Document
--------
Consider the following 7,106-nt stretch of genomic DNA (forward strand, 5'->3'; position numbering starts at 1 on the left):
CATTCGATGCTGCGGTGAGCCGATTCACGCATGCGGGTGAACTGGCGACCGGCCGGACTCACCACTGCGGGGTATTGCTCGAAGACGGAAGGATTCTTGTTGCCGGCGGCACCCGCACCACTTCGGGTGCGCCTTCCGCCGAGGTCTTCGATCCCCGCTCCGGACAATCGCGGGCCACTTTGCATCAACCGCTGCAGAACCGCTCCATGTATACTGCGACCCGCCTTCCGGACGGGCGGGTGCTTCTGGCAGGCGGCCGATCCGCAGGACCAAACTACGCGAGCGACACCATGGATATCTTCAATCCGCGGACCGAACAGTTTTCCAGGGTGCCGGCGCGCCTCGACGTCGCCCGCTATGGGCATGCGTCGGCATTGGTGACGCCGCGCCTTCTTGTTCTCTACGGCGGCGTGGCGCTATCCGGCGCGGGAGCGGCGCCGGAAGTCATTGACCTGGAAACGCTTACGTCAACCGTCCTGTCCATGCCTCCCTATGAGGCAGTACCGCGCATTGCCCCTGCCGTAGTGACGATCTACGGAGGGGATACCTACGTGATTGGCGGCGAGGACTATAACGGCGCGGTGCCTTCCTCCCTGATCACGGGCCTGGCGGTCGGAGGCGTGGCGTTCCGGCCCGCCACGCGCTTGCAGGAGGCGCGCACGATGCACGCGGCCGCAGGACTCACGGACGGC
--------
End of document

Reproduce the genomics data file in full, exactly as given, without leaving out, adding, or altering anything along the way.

Consider the following 7,106-nt stretch of genomic DNA (forward strand, 5'->3'; position numbering starts at 1 on the left):
CATTCGATGCTGCGGTGAGCCGATTCACGCATGCGGGTGAACTGGCGACCGGCCGGACTCACCACTGCGGGGTATTGCTCGAAGACGGAAGGATTCTTGTTGCCGGCGGCACCCGCACCACTTCGGGTGCGCCTTCCGCCGAGGTCTTCGATCCCCGCTCCGGACAATCGCGGGCCACTTTGCATCAACCGCTGCAGAACCGCTCCATGTATACTGCGACCCGCCTTCCGGACGGGCGGGTGCTTCTGGCAGGCGGCCGATCCGCAGGACCAAACTACGCGAGCGACACCATGGATATCTTCAATCCGCGGACCGAACAGTTTTCCAGGGTGCCGGCGCGCCTCGACGTCGCCCGCTATGGGCATGCGTCGGCATTGGTGACGCCGCGCCTTCTTGTTCTCTACGGCGGCGTGGCGCTATCCGGCGCGGGAGCGGCGCCGGAAGTCATTGACCTGGAAACGCTTACGTCAACCGTCCTGTCCATGCCTCCCTATGAGGCAGTACCGCGCATTGCCCCTGCCGTAGTGACGATCTACGGAGGGGATACCTACGTGATTGGCGGCGAGGACTATAACGGCGCGGTGCCTTCCTCCCTGATCACGGGCCTGGCGGTCGGAGGCGTGGCGTTCCGGCCCGCCACGCGCTTGCAGGAGGCGCGCACGATGCACGCGGCCGCAGGACTCACGGACGGC